After 11 days without internet access, I’m finally back online. And the proud owner of a new MacBook Pro, thanks to your generosity and my wife’s overworked credit card.
It’s a long, complicated story, and not one I think anyone terribly wants to read.
Suffice it to say it involved the sudden death of my previous MacBook in mid-Tweet. On my wedding anniversary, no less. Followed by a convoluted comedy of errors involving Apple’s usually much better repair department, two non-functioning borrowed computers, and countless hours on the phone trying to figure out why I didn’t have functioning internet service on the rare occasions I had a functioning computer.
The day Apple called to tell me they couldn’t — or more precisely, wouldn’t — repair my laptop was one of the lowest days of my life.
And yet, it lead, just hours later, to one of the most inspiring moments of my life, when the one email address I could access using my phone unexpectedly reported that someone had made a donation to my nearly forgotten PayPal account.
Followed by another. And another.
To say I was stunned is to put it mildly. It never would have occurred to me to ask my closest friends for help buying the replacement laptop I couldn’t afford — let alone people I only know through this blog. Or that anyone would want to dip into their own hard-earned funds to help me get back to writing it.
This is, in many ways, the hardest job I’ve ever had. And by far the most rewarding, even if it doesn’t pay a dime.
Which is something I obviously have to work on.
But thanks to you, I get to keep doing it. And I couldn’t be more grateful.
The donations eventually added up to a little over half the cost of the least expensive MacBook, along with a couple of badly outdated programs that had to be replaced after several years of non-updates before I could access the files I need on a daily basis.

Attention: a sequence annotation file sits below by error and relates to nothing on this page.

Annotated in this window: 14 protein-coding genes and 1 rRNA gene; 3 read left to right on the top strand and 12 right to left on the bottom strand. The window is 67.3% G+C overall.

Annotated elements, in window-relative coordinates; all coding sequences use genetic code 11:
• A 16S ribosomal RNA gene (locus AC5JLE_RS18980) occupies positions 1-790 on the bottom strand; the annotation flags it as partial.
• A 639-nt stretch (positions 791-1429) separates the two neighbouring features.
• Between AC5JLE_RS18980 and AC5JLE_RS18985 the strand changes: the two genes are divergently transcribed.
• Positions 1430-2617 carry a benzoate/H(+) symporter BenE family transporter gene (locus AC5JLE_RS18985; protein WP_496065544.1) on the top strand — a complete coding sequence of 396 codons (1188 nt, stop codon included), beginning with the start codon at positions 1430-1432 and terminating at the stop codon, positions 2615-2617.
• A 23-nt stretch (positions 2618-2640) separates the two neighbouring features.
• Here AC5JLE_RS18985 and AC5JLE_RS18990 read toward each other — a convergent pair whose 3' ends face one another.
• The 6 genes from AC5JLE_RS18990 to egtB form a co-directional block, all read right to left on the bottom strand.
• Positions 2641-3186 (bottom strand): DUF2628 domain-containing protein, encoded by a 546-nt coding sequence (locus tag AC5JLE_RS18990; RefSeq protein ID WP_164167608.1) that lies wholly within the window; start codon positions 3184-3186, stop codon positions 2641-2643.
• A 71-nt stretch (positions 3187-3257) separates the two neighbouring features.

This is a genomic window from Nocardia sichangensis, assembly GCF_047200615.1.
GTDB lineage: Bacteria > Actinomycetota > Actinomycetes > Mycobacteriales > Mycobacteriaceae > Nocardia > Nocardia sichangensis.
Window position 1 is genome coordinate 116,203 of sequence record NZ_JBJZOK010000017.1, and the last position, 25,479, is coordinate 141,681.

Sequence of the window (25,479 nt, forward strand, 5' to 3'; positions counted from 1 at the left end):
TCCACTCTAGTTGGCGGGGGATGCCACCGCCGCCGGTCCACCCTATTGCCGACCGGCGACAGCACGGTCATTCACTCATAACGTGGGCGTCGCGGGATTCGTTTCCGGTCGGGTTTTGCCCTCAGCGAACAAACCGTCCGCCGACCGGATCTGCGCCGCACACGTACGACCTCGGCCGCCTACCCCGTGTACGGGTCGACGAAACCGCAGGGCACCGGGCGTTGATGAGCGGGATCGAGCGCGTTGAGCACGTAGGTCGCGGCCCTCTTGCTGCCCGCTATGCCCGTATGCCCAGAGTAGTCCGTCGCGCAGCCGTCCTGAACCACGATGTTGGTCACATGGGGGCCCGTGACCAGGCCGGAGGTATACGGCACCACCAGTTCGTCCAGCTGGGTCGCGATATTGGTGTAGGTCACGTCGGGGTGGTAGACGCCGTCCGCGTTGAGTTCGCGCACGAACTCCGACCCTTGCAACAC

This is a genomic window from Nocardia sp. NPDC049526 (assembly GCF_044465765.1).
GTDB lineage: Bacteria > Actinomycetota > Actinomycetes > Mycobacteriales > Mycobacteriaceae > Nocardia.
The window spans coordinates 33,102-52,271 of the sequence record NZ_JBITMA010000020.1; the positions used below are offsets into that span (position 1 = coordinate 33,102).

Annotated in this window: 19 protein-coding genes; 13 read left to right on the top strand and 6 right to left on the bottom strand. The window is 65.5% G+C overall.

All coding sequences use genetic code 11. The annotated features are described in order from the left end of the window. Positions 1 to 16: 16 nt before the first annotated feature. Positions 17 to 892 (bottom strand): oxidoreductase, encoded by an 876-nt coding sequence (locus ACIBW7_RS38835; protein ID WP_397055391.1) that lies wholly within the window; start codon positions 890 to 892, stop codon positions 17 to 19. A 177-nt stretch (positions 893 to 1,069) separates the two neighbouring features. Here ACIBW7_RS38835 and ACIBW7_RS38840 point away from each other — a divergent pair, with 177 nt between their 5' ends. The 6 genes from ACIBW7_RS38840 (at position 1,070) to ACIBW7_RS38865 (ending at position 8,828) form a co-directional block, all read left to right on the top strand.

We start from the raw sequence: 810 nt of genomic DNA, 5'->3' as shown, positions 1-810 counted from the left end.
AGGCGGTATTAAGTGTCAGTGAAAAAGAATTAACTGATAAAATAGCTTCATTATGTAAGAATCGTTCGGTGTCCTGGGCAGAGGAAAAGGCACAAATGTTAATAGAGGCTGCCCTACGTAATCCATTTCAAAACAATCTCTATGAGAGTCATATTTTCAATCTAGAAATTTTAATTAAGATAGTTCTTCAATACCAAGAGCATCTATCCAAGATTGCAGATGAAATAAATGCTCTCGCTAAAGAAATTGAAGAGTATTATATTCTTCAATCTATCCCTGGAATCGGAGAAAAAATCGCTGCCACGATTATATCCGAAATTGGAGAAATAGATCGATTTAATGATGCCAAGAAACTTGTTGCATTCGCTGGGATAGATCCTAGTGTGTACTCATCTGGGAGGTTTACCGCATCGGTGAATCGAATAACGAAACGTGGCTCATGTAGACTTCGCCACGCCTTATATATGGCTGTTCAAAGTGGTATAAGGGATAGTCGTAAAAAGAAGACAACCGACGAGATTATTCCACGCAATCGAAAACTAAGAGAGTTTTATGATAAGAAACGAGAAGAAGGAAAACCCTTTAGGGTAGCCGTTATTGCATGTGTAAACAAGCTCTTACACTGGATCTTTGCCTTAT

And those are just the ones I had to have to get back to work; there are several others that will eventually need to be replaced before I’m back to full working strength.
So if anyone would still like to contribute, you can send a donation through PayPal to bikinginla at hotmail dot com.
But please, don’t feel obligated. I know as well as anyone how tight money can be these days; your continued readership is more than support enough.
Because it doesn’t matter what I have to say if no one wants to read it.
And most of all, to the people listed below who dipped into their own wallets to help rescue me from it.
- Danilla O.
- Jessica D.
- Mark J.
- Vanessa G.
- Todd M.
- Michael E.
- Brian N.
- Nicholas A.
- Joe R.
- Steven H.
- Todd R.
- John L.
- Harris M.
- Chet K.
- Michael B.
- David H.
- Michele C.
- Dave M.
- Philip L.
Update: We can add a few more extremely generous names to that list:
- Vahe G.
- Allen A.
- Robert P.
- Lisa L.
- Richard R.
- Kevin H.
- Natalie C.
- Philip W.
- Gil S.
- Glen S.
- John H.
You guys truly amaze me. I can’t begin to tell you just how touched and humbled you’ve made me feel. And if there’s someone I’ve missed on that list, I sincerely apologize, and thank you as sincerely as I possibly can.
It’s going to take me a few days to get back up to speed. I’ve already spent over four hours today just sorting through the nearly 400 emails that piled up over the last near-dozen days.
Not to mention slogging through my blog to delete the many spam comments that managed to slip through the cracks while I was otherwise occupied.
So bear with me.
I hope to get back to bike news before the weekend, as well as filing in for Damien Newton on Streetsblog on Friday.
And to keep writing this blog as long as you’re willing to read it.